A new study has revealed that earthquakes have a bigger impact on health than other natural disasters such as floods and hurricanes.
The study led by Dr Susan Bartel of the Harvard Humanitarian Initiative in Boston noted that there are more than a million earthquakes, of varying severity, around the world each year.
As well as the immediate deaths, many people receive serious injuries, which cannot be treated because of the quake damage to infrastructure, and children are often at particularly high risk, the study said.
“Because earthquakes frequently affect populous urban areas with poor structural standards, they often result in high death rates and mass casualties with many traumatic injuries,” the BBC News quoted the researchers as writing in the Lancet.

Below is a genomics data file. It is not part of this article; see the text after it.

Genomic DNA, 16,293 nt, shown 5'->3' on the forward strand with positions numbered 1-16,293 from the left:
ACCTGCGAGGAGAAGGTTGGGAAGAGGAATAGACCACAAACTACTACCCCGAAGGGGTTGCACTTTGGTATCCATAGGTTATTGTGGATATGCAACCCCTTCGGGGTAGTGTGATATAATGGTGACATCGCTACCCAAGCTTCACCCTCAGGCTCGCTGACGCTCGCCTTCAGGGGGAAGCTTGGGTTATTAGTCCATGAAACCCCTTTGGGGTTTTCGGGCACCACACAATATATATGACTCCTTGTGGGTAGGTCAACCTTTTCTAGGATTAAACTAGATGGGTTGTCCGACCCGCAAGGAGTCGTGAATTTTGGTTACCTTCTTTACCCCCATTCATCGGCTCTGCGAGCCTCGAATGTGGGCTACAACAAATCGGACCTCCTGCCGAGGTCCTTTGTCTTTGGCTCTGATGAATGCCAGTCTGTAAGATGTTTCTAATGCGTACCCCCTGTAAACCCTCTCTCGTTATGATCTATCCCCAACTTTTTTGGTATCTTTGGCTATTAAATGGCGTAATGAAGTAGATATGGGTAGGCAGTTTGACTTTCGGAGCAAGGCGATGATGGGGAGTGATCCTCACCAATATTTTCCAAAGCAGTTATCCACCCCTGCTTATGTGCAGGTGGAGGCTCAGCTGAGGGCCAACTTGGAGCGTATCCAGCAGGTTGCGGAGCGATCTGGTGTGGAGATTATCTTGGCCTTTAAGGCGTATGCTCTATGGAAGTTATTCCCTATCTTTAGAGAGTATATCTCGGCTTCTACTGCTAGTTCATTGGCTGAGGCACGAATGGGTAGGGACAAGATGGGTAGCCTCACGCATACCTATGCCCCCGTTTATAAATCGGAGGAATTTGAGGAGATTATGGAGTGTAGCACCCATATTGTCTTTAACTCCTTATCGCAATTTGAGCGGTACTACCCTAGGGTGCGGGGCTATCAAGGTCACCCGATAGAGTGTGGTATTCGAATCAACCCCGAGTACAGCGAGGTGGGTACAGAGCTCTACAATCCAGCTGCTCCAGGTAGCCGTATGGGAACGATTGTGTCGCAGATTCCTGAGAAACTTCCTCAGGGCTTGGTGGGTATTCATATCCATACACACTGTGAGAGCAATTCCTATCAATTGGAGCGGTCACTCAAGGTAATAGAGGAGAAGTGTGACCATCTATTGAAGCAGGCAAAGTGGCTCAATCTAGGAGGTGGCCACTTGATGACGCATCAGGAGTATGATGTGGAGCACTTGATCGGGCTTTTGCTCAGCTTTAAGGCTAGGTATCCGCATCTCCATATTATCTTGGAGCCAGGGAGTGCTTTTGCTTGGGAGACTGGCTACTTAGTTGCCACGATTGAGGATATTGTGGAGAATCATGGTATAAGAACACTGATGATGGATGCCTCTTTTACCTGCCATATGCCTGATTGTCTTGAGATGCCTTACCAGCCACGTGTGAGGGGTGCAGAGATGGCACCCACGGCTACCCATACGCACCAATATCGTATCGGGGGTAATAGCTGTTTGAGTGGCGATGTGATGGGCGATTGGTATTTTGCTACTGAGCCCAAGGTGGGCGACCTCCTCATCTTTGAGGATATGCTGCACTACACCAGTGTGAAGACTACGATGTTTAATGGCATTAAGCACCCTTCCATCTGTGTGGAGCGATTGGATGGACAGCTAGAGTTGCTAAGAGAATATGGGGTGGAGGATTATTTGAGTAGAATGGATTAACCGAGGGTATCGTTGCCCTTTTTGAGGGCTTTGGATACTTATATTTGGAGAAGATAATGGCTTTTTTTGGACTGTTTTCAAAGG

In the past decade, earthquakes have caused more than 780,000 deaths – almost 60 percent of all disaster-related mortality. Other disasters, such as floods and hurricanes typically cause many deaths from drowning, but fewer injuries.
It is estimated that for every person killed in an earthquake, three others are injured.
Depression can also be common after earthquakes – affecting up to 72percent of the population.
Following the 1999 Turkey earthquake, 17percent of the population had suicidal thoughts.
Children are often at higher risk of injury and death during earthquakes than adults. In Haiti in 2010, 53percent of patients were younger than 20 years old and 25 patients were under five.
The study also warned that many of the world’s major cities are on fault lines, including Los Angeles, Tokyo, New York, Delhi and Shanghai, putting millions of people at risk from earthquakes.